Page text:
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landers--Dirty in their persons--Other canoes arrive--Traffic opened--Cupidity of the sailors --Restraints imposed--Visited by Tarapeedo, a young chief--Account of Jem the Otaheitan--Several other canoes arrive--Duaterra returns-- Dissuades Mr. Marsden from going on shore --The ship gets under weigh. --The coast described .....63-99


Departure from the North Cape--Arrive at Doubtless Bay--Duaterra's account of it--Dissuaded from landing there--Proceed on our course--Arrive at the harbour of Wangeroa--Description of the coast--Reach the Cavalles--Land upon one of the islands--Arrive at a village--Description of the huts--An excursion into the interior of the island--Natural productions--Beautiful prospect --Affecting interview of Korra-korra with his relations--Arrival of a young chief--Return to the ship--Death of a New Zealander--Shunghi visits his territory--We anchor between the Cavalles and the main land--Meeting between Duaterra and the chief of the tribe of Wangeroa--Reconciliation between them--We go on shore--Arrive at an encampment of warriors --- 100-125


Invitation to approach the camp--Reception--Description of the warriors--Their dress and weapons

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--Character of the chief George--We return to the village, and dine there in public--Venerable old men--Description of the village and the adjacent country--We revisit the camp, intending to spend the night there--Supper prepared--Circumstances respecting the Boyd--George's account of the cutting off of that vessel--Cruelty and imprudence of the Captain--The horrid massacre of all the crew and passengers occasioned by it-- Reflections on that catastrophe -- The warriors retire to rest--Our awful situation--Remain in security through the night--Strange appearance of the camp in the morning --- 126-156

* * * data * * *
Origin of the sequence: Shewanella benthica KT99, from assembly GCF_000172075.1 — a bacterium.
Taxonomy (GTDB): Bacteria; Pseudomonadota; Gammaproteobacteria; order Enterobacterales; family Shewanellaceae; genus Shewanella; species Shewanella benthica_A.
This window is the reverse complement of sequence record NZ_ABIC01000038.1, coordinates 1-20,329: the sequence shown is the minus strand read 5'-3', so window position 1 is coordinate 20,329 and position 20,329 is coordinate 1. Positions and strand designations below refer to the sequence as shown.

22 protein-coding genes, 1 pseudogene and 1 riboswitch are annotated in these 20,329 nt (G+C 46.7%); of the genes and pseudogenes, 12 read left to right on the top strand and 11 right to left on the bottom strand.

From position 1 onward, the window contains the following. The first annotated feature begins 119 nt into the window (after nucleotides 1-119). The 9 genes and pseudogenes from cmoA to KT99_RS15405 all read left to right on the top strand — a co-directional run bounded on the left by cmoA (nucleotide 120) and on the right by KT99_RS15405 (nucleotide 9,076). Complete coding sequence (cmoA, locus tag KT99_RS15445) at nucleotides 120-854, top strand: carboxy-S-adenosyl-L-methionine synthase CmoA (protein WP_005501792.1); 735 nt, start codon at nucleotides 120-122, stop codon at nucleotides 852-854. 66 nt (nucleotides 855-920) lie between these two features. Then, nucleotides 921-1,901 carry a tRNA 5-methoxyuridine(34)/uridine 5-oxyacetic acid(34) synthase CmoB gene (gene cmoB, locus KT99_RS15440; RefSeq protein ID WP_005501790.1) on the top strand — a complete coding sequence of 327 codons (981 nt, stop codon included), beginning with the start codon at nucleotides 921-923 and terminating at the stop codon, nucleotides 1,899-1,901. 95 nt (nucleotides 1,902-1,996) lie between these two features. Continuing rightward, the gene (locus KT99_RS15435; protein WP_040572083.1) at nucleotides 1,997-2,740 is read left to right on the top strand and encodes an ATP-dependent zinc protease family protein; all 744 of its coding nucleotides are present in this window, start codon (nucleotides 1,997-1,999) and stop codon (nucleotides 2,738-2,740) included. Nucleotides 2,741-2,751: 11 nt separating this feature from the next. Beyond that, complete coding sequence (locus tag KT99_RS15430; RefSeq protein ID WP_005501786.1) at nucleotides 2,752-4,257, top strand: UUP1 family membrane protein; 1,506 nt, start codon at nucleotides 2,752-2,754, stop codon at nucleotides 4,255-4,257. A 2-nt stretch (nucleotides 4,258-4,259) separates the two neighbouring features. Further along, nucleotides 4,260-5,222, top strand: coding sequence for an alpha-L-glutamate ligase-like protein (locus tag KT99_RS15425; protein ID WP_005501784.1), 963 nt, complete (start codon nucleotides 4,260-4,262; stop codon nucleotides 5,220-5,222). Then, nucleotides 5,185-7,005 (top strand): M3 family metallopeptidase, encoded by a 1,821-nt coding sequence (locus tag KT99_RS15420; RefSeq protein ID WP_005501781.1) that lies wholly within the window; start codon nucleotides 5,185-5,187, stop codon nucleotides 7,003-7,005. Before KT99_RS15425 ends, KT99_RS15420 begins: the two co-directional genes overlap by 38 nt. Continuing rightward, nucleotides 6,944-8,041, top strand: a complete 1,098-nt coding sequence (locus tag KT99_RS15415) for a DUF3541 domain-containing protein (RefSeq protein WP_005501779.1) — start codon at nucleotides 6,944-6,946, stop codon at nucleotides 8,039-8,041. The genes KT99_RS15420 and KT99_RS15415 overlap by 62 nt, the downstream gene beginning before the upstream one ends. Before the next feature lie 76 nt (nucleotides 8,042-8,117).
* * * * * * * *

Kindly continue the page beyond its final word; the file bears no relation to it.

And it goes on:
Reflections suggested by the preceding night--The Wangeroa chiefs are invited on board the ship --Cordially received--Duaterra arranges the form of making presents to them--Respect of the New Zealanders for old age -- Duaterra's caution to George--The chiefs return on shore--Advice to commanders of ships on visiting this island--Passion of the natives for axes and fire-arms--The ship gets under weigh--Arrives at Point Pocock-- Enters the Bay of Islands--Description of the harbour and its vicinity--Korra-korra being visited by his brother and son, proceeds to his district--The Author and Mr. Marsden go on shore --Proceed to the town of Rangehoo--Followed by crowds of the natives, all happy to see them-- Surprise occasioned by the sight of the cattle--

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Incredulity -- Description of Rangehoo -- Duaterra's residence and family--A present made to his head wife--Widow and daughter of Tippahee --A New Zealand beauty--A dance and song by three females--The Author and his friend return to the ship--Revisit the island next day--Clemency of Duaterra towards the seducer of one of his wives--Adultery punished with death in New Zealand--Curious distinction as to the guilt of the parties.....157-186